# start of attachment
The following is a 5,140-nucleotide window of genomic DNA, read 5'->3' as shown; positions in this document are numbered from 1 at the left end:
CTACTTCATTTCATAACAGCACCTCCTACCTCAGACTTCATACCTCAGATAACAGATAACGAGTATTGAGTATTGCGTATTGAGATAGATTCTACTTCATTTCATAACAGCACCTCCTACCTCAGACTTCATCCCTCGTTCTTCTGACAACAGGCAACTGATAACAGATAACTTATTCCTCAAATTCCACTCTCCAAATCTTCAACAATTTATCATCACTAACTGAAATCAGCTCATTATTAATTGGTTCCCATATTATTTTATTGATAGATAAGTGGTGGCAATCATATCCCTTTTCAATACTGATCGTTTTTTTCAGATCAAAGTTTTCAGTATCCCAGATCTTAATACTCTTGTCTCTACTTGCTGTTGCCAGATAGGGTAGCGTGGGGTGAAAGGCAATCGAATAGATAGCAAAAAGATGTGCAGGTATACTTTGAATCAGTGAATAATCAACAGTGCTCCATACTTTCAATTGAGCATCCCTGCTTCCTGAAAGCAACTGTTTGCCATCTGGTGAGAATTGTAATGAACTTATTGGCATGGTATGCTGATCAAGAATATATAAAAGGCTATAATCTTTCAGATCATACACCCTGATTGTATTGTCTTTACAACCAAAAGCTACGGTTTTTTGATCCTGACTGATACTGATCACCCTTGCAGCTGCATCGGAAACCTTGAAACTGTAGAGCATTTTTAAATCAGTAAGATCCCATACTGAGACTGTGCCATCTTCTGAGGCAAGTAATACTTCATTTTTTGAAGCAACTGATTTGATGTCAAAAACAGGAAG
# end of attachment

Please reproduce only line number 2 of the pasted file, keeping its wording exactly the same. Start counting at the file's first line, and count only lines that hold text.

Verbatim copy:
CTACTTCATTTCATAACAGCACCTCCTACCTCAGACTTCATACCTCAGATAACAGATAACGAGTATTGAGTATTGCGTATTGAGATAGATTCTACTTCATTTCATAACAGCACCTCCTACCTCAGACTTCATCCCTCGTTCTTCTGACAACAGGCAACTGATAACAGATAACTTATTCCTCAAATTCCACTCTCCAAATCTTCAACAATTTATCATCACTAACTGAAATCAGCTCATTATTAATTGGTTCCCATATTATTTTATTGATAGATAAGTGGTGGCAATCATATCCCTTTTCAATACTGATCGTTTTTTTCAGATCAAAGTTTTCAGTATCCCAGATCTTAATACTCTTGTCTCTACTTGCTGTTGCCAGATAGGGTAGCGTGGGGTGAAAGGCAATCGAATAGATAGCAAAAAGATGTGCAGGTATACTTTGAATCAGTGAATAATCAACAGTGCTCCATACTTTCAATTGAGCATCCCTGCTTCCTGAAAGCAACTGTTTGCCATCTGGTGAGAATTGTAATGAACTTATTGGCATGGTATGCTGATCAAGAATATATAAAAGGCTATAATCTTTCAGATCATACACCCTGATTGTATTGTCTTTACAACCAAAAGCTACGGTTTTTTGATCCTGACTGATACTGATCACCCTTGCAGCTGCATCGGAAACCTTGAAACTGTAGAGCATTTTTAAATCAGTAAGATCCCATACTGAGACTGTGCCATCTTCTGAGGCAAGTAATACTTCATTTTTTGAAGCAACTGATTTGATGTCAAAAACAGGAAG